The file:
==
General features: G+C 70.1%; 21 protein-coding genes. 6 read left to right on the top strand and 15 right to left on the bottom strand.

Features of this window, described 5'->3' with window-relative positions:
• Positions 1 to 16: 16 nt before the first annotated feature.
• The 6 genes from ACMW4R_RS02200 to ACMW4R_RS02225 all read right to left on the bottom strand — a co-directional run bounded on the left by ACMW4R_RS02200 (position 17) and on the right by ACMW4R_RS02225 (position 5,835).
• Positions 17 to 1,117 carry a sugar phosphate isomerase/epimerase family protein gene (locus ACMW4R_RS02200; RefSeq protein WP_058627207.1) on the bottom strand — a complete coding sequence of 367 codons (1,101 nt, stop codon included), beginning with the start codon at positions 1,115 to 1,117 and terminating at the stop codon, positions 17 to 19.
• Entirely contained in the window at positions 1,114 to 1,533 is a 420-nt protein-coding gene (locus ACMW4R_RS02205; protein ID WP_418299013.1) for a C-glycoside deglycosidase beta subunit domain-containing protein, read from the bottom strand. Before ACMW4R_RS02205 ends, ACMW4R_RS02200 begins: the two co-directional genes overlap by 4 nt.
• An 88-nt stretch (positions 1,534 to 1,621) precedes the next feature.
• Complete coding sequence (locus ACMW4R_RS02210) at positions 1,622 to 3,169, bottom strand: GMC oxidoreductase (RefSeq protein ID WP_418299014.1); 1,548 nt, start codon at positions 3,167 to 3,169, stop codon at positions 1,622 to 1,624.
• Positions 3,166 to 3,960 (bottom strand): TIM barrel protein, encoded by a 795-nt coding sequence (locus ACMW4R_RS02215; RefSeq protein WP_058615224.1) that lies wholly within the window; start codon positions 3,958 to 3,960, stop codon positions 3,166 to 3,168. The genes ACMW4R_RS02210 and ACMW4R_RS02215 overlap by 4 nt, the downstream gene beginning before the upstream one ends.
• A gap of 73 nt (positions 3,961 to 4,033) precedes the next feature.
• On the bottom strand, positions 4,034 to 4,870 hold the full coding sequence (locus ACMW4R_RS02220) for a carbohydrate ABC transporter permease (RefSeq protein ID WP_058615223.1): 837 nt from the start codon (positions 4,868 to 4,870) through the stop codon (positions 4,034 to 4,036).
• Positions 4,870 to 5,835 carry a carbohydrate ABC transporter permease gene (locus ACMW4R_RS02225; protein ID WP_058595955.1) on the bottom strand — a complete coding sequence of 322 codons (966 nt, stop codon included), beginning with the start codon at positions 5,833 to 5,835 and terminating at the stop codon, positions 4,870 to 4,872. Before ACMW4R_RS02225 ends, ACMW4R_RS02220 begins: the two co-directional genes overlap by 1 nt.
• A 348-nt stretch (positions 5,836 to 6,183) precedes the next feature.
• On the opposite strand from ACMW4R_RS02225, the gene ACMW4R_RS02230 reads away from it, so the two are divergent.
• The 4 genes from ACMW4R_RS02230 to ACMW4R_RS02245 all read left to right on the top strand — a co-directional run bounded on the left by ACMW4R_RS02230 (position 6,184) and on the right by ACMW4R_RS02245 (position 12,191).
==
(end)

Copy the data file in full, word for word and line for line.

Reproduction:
General features: G+C 70.1%; 21 protein-coding genes. 6 read left to right on the top strand and 15 right to left on the bottom strand.

Features of this window, described 5'->3' with window-relative positions:
• Positions 1 to 16: 16 nt before the first annotated feature.
• The 6 genes from ACMW4R_RS02200 to ACMW4R_RS02225 all read right to left on the bottom strand — a co-directional run bounded on the left by ACMW4R_RS02200 (position 17) and on the right by ACMW4R_RS02225 (position 5,835).
• Positions 17 to 1,117 carry a sugar phosphate isomerase/epimerase family protein gene (locus ACMW4R_RS02200; RefSeq protein WP_058627207.1) on the bottom strand — a complete coding sequence of 367 codons (1,101 nt, stop codon included), beginning with the start codon at positions 1,115 to 1,117 and terminating at the stop codon, positions 17 to 19.
• Entirely contained in the window at positions 1,114 to 1,533 is a 420-nt protein-coding gene (locus ACMW4R_RS02205; protein ID WP_418299013.1) for a C-glycoside deglycosidase beta subunit domain-containing protein, read from the bottom strand. Before ACMW4R_RS02205 ends, ACMW4R_RS02200 begins: the two co-directional genes overlap by 4 nt.
• An 88-nt stretch (positions 1,534 to 1,621) precedes the next feature.
• Complete coding sequence (locus ACMW4R_RS02210) at positions 1,622 to 3,169, bottom strand: GMC oxidoreductase (RefSeq protein ID WP_418299014.1); 1,548 nt, start codon at positions 3,167 to 3,169, stop codon at positions 1,622 to 1,624.
• Positions 3,166 to 3,960 (bottom strand): TIM barrel protein, encoded by a 795-nt coding sequence (locus ACMW4R_RS02215; RefSeq protein WP_058615224.1) that lies wholly within the window; start codon positions 3,958 to 3,960, stop codon positions 3,166 to 3,168. The genes ACMW4R_RS02210 and ACMW4R_RS02215 overlap by 4 nt, the downstream gene beginning before the upstream one ends.
• A gap of 73 nt (positions 3,961 to 4,033) precedes the next feature.
• On the bottom strand, positions 4,034 to 4,870 hold the full coding sequence (locus ACMW4R_RS02220) for a carbohydrate ABC transporter permease (RefSeq protein ID WP_058615223.1): 837 nt from the start codon (positions 4,868 to 4,870) through the stop codon (positions 4,034 to 4,036).
• Positions 4,870 to 5,835 carry a carbohydrate ABC transporter permease gene (locus ACMW4R_RS02225; protein ID WP_058595955.1) on the bottom strand — a complete coding sequence of 322 codons (966 nt, stop codon included), beginning with the start codon at positions 5,833 to 5,835 and terminating at the stop codon, positions 4,870 to 4,872. Before ACMW4R_RS02225 ends, ACMW4R_RS02220 begins: the two co-directional genes overlap by 1 nt.
• A 348-nt stretch (positions 5,836 to 6,183) precedes the next feature.
• On the opposite strand from ACMW4R_RS02225, the gene ACMW4R_RS02230 reads away from it, so the two are divergent.
• The 4 genes from ACMW4R_RS02230 to ACMW4R_RS02245 all read left to right on the top strand — a co-directional run bounded on the left by ACMW4R_RS02230 (position 6,184) and on the right by ACMW4R_RS02245 (position 12,191).